Excerpts About Objective Reality
Facets of Unity, p. 206 • discuss »
Facets of Unity, p. 246 • discuss »
Facets of Unity, p. 255 • discuss »
The Unfolding Now, p. 202 • discuss »
Diamond Heart Book V, p. 172 • discuss »
The realization and understanding of space is necessary for the perception of objective reality—what we will call objective perception. Objective perception means perceiving reality, all that confronts our awareness, as it is. It is a matter of seeing things as they are, rather than seeing them from a certain point of view or position. So by objective we do not mean the scientific positivist sense, in which objective means what exists physically outside us rather than in the mind. We also do not mean objective in the sense of not being emotional, or not being experiential. We mean seeing things, seeing internal or external things, as they are, instead of subjectively. Subjective is the antithesis; it means according to our positions, feelings, filters, beliefs and attitudes. So objective perception means pure perception, free from all positions, bias, filters, conflicts, intentions, etc. It is perceiving whatever it is without any obscuration or intermediacy, so we see it just the way it is in itself.
The Void, p. 151 • discuss »
Our only hope of really seeing things as they are is to suspend the mind, to go through the mind. And, as we have seen today, to go through the mind means to suspend what we believe we know about the world, about ourselves, about reality, about everything. That is usually scary, and it will not be easy. It is quite a jump, but that is what we want to work on. Only when we can do this can we perceive what is called objective reality—what truly exists, what truly is. Only then do we know in a deep sense, in a real sense what we are, what the world is, and what’s really happening. This is the beginning of a real world, a real universe, a true living from the moment, from the now. Then true life happens. True existence is lived. In a sense, what we are talking about today is something that cannot be talked about. How can you talk about something if you don’t use concepts? When you are completely experiencing reality without concepts, you can’t even say that something exists—existence is a concept. Ultimately, “experience” is a concept. We have tried to live according to these concepts; we have tried to know the world through them and fit our experience into them. What will happen if we don’t do it that way? What will happen if our knowing is one hundred percent spontaneous?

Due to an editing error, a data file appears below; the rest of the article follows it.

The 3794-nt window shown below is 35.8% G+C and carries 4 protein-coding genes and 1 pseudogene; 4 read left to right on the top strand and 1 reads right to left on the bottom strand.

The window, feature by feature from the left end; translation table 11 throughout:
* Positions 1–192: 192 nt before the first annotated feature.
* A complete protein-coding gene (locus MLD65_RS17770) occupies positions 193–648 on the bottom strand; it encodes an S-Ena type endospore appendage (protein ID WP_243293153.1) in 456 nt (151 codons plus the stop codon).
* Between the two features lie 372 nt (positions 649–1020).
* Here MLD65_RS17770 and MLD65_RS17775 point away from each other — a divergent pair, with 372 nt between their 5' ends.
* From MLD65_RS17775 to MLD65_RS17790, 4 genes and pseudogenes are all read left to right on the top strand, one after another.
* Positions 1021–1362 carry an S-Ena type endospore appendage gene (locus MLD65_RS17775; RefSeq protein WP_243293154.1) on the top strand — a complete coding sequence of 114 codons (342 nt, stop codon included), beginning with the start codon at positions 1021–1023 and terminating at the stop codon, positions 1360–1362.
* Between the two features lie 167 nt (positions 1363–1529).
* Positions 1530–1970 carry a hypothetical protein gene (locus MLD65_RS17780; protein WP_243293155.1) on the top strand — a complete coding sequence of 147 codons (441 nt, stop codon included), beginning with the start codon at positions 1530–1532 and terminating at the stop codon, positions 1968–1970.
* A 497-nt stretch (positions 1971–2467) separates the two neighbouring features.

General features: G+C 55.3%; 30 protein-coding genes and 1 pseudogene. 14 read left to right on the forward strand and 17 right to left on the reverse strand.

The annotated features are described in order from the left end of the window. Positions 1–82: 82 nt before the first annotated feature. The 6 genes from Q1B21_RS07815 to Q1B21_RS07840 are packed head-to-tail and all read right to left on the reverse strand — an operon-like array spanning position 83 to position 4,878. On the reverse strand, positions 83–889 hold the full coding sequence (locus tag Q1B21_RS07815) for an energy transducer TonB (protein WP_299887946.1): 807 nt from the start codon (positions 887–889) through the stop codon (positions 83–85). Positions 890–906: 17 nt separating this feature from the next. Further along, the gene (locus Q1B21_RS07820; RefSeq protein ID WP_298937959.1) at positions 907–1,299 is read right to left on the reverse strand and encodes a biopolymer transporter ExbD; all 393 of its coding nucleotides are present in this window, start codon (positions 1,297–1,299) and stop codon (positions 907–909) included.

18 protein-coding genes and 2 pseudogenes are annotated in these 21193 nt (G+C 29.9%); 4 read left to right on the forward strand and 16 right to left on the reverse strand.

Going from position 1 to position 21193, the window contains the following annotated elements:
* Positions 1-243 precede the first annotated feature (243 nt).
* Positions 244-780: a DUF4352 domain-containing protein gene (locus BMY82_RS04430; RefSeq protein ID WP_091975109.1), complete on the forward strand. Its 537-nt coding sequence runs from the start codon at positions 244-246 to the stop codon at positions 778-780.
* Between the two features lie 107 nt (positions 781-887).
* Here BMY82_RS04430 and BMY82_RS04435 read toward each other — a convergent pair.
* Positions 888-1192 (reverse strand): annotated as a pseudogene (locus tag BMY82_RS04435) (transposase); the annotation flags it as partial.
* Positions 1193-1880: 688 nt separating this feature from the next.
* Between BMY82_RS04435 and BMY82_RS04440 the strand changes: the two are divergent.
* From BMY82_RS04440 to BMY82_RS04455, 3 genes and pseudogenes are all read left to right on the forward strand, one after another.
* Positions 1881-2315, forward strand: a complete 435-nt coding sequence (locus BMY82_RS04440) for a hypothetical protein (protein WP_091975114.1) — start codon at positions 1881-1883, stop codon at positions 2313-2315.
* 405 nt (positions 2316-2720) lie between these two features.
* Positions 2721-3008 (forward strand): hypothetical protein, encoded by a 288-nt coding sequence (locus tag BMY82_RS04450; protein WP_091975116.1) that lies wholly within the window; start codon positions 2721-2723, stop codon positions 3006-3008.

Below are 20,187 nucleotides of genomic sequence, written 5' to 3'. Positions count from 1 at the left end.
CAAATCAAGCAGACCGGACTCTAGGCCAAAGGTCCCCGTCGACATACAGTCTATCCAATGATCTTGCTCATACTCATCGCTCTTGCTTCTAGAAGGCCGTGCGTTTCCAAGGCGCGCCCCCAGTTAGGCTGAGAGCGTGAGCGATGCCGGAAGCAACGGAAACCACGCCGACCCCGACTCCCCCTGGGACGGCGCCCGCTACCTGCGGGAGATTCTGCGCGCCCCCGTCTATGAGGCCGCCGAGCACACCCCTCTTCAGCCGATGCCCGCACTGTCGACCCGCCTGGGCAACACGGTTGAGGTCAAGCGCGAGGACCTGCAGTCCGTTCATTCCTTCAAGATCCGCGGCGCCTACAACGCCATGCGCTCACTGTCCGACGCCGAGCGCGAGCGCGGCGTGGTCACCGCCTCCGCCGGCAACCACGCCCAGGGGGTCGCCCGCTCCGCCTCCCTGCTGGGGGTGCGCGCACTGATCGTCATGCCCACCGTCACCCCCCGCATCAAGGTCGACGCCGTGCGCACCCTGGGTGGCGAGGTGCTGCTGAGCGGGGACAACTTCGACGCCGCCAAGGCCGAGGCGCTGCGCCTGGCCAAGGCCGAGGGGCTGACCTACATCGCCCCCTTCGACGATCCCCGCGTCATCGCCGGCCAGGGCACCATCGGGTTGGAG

Diamond Heart Book IV, p. 240 • discuss »
This understanding of the relationship between logos, teaching, method, and reality has another important implication. As a methodology is practiced within the logos of a particular teaching, objective reality will reveal itself in forms relevant for the journey of self-realization undertaken through that teaching. In other words, a profound and fundamental manifestation of reality characteristic of one teaching may never arise for followers of a different teaching, because each teaching orients to reality through a different logos. One way of understanding this is that because each teaching traverses different terrain in its unfolding journey, the same underlying reality will be revealed in different forms along the way. Consider, for example, that the Inuit people of the Arctic Circle recognize more than twenty forms of snow and ice. These are true forms of physical reality never recognized by someone living in temperate latitudes, because the climate and the demands of the environment are different. In a similar way, followers of a spiritual teaching will encounter distinct experiences of objective reality that are appropriate to the journey of the soul addressed by that teaching.